Green Electricity Aggregation
Park Forest is going green!
We are covering all of the Village’s residential and small commercial electricity usage with 100% Midwest wind power! This change will come with no increase in fees or taxes and no change in service - just easy access to carbon-free electricity.
Frequently Asked Questions
Why are we doing this?
Park Forest has enacted an ordinance requiring us to reduce our carbon emissions by 26% by 2025, in line with the Paris Agreement. This program allows us to equitably, quickly, and cost-effectively reduce our residential and small commercial electrical use, which is extremely hard to otherwise address and contributes a large part of our emissions.
So how does it work?
Park Forest will be contracting with a new company, MC Squared (or MC2), who will purchase wind energy renewable energy credits (RECs) to cover our residential and small commercial electricity use for the next 3 years (2020-2023).
The money from the RECs comes from switching some of our accounts to MC2 for their electricity supply. The few cents per month they can save by buying cheaper renewable energy wouldn’t mean anything to an individual home, but over the whole village it adds up to enough to purchase RECs for the remaining homes and businesses who weren’t switched. After the 3 year term expires, we will re-evaluate the contract based on the characteristics of the energy market.
What does this get us?
We will be receiving 100% wind power for ALL residents and small businesses - not just ones that switch to MC2. This comes with a dramatic reduction in emissions, which results in public health, environmental, and climate benefits to Park Forest over the short and long term. MC2 is also giving the village a civic grant of $50,000 per year for use on sustainability and energy projects. We are looking into using the grant to build a solar array at the water plant, further transitioning the village to renewable energy!
Am I leaving ComEd?
Nope! ComEd doesn’t actually produce power anymore - they just distribute it. That means that if you’re just on regular ComEd power (not an alternative supplier), they’re going out and buying electricity for you from nuclear plants, coal plants, and renewable energy farms. Our aggregation program basically lets us specify where the money we pay for our electricity goes to - only renewable generators. ComEd will still distribute electricity, send you your bill, come fix outages, and do everything you’re used to.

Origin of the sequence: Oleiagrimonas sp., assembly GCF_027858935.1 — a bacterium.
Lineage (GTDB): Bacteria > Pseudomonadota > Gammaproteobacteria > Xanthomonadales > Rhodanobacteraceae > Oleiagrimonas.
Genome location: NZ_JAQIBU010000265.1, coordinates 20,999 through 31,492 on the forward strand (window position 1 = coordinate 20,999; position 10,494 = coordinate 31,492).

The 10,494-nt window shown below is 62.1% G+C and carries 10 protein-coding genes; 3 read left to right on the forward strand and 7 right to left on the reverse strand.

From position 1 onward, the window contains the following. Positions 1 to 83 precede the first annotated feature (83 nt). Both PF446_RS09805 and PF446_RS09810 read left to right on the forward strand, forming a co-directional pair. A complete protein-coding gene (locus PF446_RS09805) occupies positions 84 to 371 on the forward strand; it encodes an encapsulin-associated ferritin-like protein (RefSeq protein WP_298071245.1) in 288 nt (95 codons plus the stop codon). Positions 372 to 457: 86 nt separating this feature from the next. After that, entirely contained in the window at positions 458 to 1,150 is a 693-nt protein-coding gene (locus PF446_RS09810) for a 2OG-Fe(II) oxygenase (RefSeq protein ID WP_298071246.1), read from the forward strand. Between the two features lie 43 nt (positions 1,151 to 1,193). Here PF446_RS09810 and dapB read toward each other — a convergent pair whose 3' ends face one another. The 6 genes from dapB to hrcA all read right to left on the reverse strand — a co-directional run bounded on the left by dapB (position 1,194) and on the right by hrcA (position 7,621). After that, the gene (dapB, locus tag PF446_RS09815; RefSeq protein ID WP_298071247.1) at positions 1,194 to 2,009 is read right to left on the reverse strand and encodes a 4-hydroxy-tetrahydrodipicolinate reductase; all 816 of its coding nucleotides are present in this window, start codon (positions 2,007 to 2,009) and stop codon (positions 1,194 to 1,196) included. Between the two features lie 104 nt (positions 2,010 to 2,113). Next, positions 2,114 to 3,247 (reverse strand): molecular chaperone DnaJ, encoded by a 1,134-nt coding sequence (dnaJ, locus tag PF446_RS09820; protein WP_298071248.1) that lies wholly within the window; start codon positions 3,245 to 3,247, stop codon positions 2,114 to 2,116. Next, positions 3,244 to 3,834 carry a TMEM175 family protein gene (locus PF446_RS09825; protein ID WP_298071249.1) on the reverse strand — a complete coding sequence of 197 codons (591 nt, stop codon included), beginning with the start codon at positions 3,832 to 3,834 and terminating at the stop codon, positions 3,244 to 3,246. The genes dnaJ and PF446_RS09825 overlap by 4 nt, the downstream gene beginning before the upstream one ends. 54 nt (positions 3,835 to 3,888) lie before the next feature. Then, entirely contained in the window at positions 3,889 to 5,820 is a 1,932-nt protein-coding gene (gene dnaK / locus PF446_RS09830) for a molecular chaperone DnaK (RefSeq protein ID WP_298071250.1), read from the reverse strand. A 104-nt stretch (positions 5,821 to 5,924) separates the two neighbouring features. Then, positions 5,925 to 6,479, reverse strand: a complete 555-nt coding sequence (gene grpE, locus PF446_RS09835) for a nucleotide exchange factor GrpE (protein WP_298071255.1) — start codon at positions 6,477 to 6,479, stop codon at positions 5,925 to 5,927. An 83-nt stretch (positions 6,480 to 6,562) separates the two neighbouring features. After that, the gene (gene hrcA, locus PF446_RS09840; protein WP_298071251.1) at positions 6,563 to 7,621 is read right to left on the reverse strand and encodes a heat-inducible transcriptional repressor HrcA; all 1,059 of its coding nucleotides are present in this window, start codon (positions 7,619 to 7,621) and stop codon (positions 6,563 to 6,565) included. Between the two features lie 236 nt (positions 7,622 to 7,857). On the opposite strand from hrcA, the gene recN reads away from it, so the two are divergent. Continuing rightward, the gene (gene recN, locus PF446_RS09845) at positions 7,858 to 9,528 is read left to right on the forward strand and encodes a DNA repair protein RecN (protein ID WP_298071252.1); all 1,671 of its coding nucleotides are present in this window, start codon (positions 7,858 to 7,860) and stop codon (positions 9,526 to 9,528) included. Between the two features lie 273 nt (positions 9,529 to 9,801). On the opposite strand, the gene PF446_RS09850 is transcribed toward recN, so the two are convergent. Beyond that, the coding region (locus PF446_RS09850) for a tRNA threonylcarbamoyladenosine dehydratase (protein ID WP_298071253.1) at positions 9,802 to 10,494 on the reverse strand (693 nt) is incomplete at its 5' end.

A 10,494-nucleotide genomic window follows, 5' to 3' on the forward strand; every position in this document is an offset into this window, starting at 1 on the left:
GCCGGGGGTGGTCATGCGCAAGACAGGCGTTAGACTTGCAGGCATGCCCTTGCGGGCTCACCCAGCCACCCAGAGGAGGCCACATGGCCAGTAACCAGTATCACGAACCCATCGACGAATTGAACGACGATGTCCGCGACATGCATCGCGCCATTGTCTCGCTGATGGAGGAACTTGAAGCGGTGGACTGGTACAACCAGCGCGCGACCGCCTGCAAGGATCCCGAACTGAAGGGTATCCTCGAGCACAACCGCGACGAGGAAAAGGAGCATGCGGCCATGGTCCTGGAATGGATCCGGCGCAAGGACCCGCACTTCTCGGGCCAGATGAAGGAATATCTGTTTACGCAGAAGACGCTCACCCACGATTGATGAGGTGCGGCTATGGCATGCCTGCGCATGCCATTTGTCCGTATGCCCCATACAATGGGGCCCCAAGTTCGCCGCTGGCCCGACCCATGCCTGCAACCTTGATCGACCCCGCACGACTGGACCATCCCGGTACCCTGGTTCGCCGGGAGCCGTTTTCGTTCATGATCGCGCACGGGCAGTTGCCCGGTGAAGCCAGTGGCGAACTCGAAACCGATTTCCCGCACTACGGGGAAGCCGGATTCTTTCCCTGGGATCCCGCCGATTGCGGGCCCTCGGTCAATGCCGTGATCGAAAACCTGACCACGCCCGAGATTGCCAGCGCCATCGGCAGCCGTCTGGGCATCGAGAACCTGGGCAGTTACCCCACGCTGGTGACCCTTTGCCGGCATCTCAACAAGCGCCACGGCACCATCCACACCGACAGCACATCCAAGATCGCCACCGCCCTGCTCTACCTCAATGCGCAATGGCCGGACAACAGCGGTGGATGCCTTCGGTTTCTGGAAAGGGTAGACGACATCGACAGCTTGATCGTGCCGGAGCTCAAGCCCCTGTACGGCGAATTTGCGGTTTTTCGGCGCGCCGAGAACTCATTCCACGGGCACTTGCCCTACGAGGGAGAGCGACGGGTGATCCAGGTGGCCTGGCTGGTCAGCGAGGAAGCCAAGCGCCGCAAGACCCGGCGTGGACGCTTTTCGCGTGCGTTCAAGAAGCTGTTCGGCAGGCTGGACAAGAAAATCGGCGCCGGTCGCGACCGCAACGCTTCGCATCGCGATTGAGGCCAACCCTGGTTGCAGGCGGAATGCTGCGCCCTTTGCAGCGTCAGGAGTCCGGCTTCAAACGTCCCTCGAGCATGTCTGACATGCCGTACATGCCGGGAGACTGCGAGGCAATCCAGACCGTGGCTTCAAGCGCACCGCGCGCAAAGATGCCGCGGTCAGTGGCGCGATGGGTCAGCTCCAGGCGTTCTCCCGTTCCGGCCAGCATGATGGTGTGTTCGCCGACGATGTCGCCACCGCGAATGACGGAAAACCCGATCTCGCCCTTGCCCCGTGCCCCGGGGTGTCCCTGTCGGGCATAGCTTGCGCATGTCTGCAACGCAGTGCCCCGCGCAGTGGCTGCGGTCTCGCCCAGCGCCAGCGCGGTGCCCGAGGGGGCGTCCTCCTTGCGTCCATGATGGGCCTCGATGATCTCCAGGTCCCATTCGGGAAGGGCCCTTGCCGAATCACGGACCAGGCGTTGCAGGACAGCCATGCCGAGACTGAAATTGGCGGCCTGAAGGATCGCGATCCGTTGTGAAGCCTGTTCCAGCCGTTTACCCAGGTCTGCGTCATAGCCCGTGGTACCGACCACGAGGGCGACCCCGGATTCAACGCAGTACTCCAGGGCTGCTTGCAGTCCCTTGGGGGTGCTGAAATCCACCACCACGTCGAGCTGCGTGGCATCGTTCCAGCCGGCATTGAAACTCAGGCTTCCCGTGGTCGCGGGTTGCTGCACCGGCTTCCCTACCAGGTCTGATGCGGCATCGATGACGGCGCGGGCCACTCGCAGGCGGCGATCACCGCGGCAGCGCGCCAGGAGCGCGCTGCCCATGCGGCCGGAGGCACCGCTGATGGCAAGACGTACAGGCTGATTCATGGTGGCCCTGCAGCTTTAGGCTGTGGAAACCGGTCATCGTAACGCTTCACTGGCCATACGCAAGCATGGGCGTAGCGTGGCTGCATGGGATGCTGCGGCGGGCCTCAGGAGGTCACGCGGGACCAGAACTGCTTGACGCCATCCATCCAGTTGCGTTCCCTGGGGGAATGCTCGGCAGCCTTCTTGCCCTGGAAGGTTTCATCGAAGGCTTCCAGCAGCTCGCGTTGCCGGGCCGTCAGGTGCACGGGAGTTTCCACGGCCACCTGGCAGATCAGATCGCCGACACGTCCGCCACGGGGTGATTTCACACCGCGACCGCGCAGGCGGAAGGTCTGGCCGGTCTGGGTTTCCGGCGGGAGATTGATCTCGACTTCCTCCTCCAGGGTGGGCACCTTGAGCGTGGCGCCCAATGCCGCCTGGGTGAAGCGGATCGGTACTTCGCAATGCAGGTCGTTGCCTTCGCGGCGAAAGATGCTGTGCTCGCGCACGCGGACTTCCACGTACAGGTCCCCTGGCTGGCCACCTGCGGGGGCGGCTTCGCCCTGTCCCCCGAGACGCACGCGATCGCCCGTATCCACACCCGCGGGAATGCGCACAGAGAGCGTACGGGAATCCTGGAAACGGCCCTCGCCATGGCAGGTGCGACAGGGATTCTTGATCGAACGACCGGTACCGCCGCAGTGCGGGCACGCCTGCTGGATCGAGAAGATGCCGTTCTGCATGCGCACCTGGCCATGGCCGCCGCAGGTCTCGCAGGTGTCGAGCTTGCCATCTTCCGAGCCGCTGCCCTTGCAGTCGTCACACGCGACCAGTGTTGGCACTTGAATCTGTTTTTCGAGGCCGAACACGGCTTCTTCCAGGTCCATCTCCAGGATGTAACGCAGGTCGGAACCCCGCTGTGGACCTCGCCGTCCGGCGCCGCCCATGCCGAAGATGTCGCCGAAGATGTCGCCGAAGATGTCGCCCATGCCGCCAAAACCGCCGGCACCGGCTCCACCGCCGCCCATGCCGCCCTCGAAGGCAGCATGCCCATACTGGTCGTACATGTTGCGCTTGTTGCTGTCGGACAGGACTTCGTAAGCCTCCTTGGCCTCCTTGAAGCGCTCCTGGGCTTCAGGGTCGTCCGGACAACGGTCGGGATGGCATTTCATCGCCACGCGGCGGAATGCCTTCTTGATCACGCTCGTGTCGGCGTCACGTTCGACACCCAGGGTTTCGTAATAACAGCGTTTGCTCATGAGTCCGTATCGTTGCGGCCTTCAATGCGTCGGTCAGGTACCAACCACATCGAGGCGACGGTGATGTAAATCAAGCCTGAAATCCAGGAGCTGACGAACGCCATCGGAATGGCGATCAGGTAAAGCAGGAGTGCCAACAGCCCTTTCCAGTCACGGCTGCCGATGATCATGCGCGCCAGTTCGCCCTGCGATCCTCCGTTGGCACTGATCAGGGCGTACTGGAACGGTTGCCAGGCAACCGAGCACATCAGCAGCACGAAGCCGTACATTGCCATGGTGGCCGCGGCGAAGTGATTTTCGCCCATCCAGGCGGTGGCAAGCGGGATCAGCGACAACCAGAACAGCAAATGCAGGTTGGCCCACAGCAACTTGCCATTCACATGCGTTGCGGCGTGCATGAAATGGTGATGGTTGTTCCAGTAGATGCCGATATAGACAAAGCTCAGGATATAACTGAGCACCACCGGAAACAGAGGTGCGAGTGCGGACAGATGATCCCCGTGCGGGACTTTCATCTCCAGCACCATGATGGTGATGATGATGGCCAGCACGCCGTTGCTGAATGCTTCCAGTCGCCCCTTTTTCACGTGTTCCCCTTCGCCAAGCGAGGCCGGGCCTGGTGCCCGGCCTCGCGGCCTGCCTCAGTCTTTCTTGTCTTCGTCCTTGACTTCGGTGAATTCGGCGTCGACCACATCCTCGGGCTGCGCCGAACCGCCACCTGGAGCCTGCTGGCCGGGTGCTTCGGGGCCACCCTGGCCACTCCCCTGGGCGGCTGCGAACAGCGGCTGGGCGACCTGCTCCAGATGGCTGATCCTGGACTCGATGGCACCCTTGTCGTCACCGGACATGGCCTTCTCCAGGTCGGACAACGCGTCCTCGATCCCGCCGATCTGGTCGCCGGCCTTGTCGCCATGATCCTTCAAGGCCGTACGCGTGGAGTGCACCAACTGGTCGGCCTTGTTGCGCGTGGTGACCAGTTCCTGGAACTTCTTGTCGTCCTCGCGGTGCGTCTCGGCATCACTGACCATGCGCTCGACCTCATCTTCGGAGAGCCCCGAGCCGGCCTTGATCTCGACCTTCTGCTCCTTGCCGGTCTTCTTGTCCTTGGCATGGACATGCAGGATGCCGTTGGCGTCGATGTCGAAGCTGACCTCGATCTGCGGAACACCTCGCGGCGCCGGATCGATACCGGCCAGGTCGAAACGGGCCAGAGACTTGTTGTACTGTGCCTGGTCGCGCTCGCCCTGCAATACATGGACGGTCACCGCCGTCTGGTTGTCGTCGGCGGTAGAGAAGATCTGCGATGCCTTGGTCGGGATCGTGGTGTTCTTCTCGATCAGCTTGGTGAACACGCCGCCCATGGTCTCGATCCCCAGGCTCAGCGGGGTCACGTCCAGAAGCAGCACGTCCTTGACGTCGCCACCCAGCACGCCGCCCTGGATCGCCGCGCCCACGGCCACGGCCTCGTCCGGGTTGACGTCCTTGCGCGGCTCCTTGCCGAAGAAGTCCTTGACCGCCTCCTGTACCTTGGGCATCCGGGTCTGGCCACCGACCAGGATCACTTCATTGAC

Will my electricity supply change with the wind?
Nope! Everyone in the village will still be receiving the same service from ComEd. Because of how the grid works (explained in the last question), we will receive stable power no matter what the weather is.
Will I save money on this?
Unfortunately not, but you won’t pay any more money for it. You will be charged exactly the same as anyone else in ComEd’s service area. MC2 is legally bound to charge us the exact same rate for electricity (the tariff rate) as ComEd charges anyone else in Illinois. ComEd will still charge their transmission and distribution fees. If ComEd raises the tariff rate, your bill could go up, but you will never be charged more for this program.
The village did a similar kind of electrical aggregation agreement in 2012-2014 that saved residents a lot of money, but the electricity market isn’t in a place right now where that works.
If you went to the market yourself and tried to buy renewable energy, you could end up paying 4-6 cents per kilowatt hour more than the ComEd rate. By the village going to the market all together, you kind of are saving money!
Doesn’t ComEd give us renewable energy already?
They do - but only a tiny bit. ComEd is legally required to buy 16% of your energy from renewable sources, which already isn’t great, but they actually only end up getting you about 8%. Green energy aggregation is one way we can push for the development of more renewable energy and make the grid greener for everyone.
How does ComEd have two types of energy?
They don’t. Once electricity is generated and flows into the transmission grid, there’s no way to tell whether it came from a wind farm, a solar panel, or a coal plant. We can say we’re using 100% wind power because we’re purchasing RECs, which are basically tokens that say we own the power generated at a specific time and place by a renewable energy generator. This video explains RECs way better than I can!
What do I need to do to join the program?
If you’d like to opt out and not receive renewable energy, please complete the process described in the letter within three weeks of receiving it.
What’s next for energy in Park Forest?
We’re looking to invest in some local renewable energy generation in the form of solar panels! If you’re interested in solar in Park Forest, check out our solar resources page.